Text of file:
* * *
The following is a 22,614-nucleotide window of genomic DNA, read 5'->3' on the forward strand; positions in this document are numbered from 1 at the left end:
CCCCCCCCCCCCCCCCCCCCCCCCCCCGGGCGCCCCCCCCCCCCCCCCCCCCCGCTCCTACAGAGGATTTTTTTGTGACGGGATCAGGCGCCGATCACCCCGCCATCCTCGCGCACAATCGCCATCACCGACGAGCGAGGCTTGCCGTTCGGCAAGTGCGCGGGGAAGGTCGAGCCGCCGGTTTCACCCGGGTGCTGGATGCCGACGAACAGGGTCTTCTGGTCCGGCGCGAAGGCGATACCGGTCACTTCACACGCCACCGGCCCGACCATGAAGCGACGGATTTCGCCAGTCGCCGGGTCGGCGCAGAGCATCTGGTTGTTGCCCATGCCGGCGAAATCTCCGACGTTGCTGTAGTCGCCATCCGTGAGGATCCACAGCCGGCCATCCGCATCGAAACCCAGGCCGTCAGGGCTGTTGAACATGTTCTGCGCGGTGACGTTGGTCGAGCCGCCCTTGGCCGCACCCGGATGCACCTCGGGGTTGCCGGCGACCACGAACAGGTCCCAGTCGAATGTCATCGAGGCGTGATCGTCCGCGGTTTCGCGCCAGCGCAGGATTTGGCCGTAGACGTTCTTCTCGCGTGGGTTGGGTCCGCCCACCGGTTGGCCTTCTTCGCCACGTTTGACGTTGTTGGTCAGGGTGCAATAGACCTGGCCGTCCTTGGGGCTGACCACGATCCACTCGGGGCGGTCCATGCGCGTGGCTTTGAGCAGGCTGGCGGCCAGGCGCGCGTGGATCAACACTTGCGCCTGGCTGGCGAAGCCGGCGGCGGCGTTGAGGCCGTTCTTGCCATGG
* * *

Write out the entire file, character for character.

The following is a 22,614-nucleotide window of genomic DNA, read 5'->3' on the forward strand; positions in this document are numbered from 1 at the left end:
CCCCCCCCCCCCCCCCCCCCCCCCCCCGGGCGCCCCCCCCCCCCCCCCCCCCCGCTCCTACAGAGGATTTTTTTGTGACGGGATCAGGCGCCGATCACCCCGCCATCCTCGCGCACAATCGCCATCACCGACGAGCGAGGCTTGCCGTTCGGCAAGTGCGCGGGGAAGGTCGAGCCGCCGGTTTCACCCGGGTGCTGGATGCCGACGAACAGGGTCTTCTGGTCCGGCGCGAAGGCGATACCGGTCACTTCACACGCCACCGGCCCGACCATGAAGCGACGGATTTCGCCAGTCGCCGGGTCGGCGCAGAGCATCTGGTTGTTGCCCATGCCGGCGAAATCTCCGACGTTGCTGTAGTCGCCATCCGTGAGGATCCACAGCCGGCCATCCGCATCGAAACCCAGGCCGTCAGGGCTGTTGAACATGTTCTGCGCGGTGACGTTGGTCGAGCCGCCCTTGGCCGCACCCGGATGCACCTCGGGGTTGCCGGCGACCACGAACAGGTCCCAGTCGAATGTCATCGAGGCGTGATCGTCCGCGGTTTCGCGCCAGCGCAGGATTTGGCCGTAGACGTTCTTCTCGCGTGGGTTGGGTCCGCCCACCGGTTGGCCTTCTTCGCCACGTTTGACGTTGTTGGTCAGGGTGCAATAGACCTGGCCGTCCTTGGGGCTGACCACGATCCACTCGGGGCGGTCCATGCGCGTGGCTTTGAGCAGGCTGGCGGCCAGGCGCGCGTGGATCAACACTTGCGCCTGGCTGGCGAAGCCGGCGGCGGCGTTGAGGCCGTTCTTGCCATGG